Fuji’s X10 takes the X100 concept down to a more accessible level. Where the price tag and overall intimidation factor may have scared away some consumers, the X10 has a more reasonable $600 price tag and a 4x optical zoom lens. We got some hands-on time with the Fujifilm X10 today at PhotoPlus Expo.
There are plenty of options available to a shopper looking for a top-of-the-line, souped up point-and-shoot. Canon and Nikon offer advanced point-and-shoots for a bit less than the X10’s price point. What makes the X10 stand out, Fujifilm reps argue, is that it offers a more robust build quality and a somewhat larger sensor. The 2/3 sensor on board the X10 doesn’t match the X100’s APS-C imager for size, but it’s larger than what you’d find in a typical point-and-shoot.
In hand, the X10 feels very solid. The viewfinder is bright and zooms fluidly with the action of the zoom lens, though at full wide angle the lens barrel is partially in view. Looking at the top of the camera you won’t find an on/off button. Instead, you’ll slide a ring around the lens barrel that simultaneously extends the lens. Zoom is operated manually, and powering the camera off again requires a firm twist back to the off position.
A very, very small pop-up flash is available, tucked into the corner with the optical viewfinder. There’s a hot shoe on top, as well as an array of dials for adjustment to shooting mode and exposure compensation. There’s also a customizable function button on the right shoulder – on the unit I used on the show floor was programmed to ISO. I noticed a bit of lag in the LCD framerate as I panned across the show floor – something I would be more forgiving of in a $200 point-and-shoot.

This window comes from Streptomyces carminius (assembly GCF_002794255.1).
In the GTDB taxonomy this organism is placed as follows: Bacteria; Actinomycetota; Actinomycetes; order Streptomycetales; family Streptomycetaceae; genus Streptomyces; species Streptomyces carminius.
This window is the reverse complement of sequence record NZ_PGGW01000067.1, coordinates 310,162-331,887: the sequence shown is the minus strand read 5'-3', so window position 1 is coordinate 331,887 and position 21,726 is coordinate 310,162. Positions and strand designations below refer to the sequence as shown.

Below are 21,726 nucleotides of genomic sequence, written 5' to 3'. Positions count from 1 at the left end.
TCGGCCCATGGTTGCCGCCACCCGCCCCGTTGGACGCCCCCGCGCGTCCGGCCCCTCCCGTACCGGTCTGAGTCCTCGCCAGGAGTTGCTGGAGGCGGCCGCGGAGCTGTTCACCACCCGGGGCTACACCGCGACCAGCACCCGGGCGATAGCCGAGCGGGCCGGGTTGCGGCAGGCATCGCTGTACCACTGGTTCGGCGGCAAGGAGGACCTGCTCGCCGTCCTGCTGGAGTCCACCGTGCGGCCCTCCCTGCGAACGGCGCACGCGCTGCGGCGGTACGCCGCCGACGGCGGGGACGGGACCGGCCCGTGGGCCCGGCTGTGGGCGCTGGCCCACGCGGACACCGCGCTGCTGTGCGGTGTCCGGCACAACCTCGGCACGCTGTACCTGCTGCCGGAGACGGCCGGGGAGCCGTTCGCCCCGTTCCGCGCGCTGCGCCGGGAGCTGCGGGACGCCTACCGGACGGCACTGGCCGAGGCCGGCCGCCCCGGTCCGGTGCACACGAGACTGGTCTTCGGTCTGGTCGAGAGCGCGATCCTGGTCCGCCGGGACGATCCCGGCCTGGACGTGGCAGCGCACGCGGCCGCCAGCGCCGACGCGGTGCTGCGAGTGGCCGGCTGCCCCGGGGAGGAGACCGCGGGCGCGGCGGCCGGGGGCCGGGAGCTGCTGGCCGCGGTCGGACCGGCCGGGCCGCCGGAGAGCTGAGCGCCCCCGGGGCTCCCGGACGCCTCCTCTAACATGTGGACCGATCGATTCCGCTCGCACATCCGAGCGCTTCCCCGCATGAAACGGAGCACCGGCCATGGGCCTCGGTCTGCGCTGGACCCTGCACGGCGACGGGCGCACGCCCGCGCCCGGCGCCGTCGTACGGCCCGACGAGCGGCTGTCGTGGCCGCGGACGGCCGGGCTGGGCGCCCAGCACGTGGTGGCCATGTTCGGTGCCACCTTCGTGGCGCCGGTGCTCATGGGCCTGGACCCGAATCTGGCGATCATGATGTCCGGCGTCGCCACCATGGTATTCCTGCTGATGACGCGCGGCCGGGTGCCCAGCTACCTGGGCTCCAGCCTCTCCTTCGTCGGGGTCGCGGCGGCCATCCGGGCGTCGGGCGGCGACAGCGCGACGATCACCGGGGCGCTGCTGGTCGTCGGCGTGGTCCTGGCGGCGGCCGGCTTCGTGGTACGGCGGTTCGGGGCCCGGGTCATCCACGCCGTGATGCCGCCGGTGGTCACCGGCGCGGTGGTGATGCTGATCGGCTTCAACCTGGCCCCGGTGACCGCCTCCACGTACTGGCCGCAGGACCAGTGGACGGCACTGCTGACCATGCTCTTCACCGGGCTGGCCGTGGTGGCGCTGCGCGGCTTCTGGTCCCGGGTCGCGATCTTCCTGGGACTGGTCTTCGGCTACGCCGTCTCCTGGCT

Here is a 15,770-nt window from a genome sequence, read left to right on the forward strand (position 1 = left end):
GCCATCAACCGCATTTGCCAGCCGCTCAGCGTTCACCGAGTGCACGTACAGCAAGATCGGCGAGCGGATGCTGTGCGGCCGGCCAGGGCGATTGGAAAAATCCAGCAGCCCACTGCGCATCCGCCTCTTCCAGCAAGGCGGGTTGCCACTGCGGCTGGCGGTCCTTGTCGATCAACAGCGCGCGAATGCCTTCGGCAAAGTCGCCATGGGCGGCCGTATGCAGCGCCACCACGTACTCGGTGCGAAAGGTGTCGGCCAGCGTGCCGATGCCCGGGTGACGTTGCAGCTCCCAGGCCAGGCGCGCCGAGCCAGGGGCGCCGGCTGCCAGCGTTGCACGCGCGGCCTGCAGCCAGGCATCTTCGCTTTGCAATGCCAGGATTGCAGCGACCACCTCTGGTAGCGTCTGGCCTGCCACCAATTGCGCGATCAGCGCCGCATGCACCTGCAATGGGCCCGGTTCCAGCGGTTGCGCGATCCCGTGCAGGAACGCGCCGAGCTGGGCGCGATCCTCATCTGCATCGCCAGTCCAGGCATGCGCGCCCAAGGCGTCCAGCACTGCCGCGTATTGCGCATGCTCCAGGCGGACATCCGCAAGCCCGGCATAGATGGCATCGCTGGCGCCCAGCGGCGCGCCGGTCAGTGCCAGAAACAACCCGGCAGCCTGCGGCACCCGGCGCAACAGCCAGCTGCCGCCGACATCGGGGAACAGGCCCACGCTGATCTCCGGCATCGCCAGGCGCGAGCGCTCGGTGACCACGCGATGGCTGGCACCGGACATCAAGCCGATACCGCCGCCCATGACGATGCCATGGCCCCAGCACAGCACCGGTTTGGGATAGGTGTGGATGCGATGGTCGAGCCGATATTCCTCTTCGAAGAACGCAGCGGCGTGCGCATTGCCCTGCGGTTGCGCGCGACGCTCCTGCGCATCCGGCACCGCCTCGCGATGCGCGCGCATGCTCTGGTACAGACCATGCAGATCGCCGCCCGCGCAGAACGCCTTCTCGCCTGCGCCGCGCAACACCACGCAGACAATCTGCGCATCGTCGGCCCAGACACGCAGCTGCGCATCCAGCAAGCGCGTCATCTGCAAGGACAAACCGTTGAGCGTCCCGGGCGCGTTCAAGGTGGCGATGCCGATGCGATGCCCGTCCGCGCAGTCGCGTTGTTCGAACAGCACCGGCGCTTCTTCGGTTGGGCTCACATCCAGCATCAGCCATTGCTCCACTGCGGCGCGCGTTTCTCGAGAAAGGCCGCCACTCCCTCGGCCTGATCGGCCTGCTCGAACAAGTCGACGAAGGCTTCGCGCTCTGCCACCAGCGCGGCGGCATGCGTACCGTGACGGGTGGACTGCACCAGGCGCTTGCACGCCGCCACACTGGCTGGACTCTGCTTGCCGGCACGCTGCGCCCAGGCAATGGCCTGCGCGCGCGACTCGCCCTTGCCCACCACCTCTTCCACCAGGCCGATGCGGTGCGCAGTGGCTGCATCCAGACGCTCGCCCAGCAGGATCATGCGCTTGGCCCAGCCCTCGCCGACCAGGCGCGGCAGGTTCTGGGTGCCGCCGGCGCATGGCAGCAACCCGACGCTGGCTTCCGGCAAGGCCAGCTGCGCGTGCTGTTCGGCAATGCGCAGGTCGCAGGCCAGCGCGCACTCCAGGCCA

There are touches here and there that reminded me of the X100 – a button for RAW shooting, the focus mode switch on the front. The battery and SD card slot share a compartment on the bottom panel, and to the left of the LCD is a row of familiar controls. A sculpted thumbrest on the back panel offers some stability in the hand. Aside from the unusual on/off operation, everything else is where you’d expect it to be.
It remains to be seen whether a $600 advanced point-and-shoot can significantly out-perform established brands like the Canon G12. It has a more robust feel to be sure, but if image quality can’t measure up to the competition it’s unlikely that consumers will pay the extra $100 or so over a G12. For now, it’s safe to say that build quality, feel and ergonomics are all top-notch.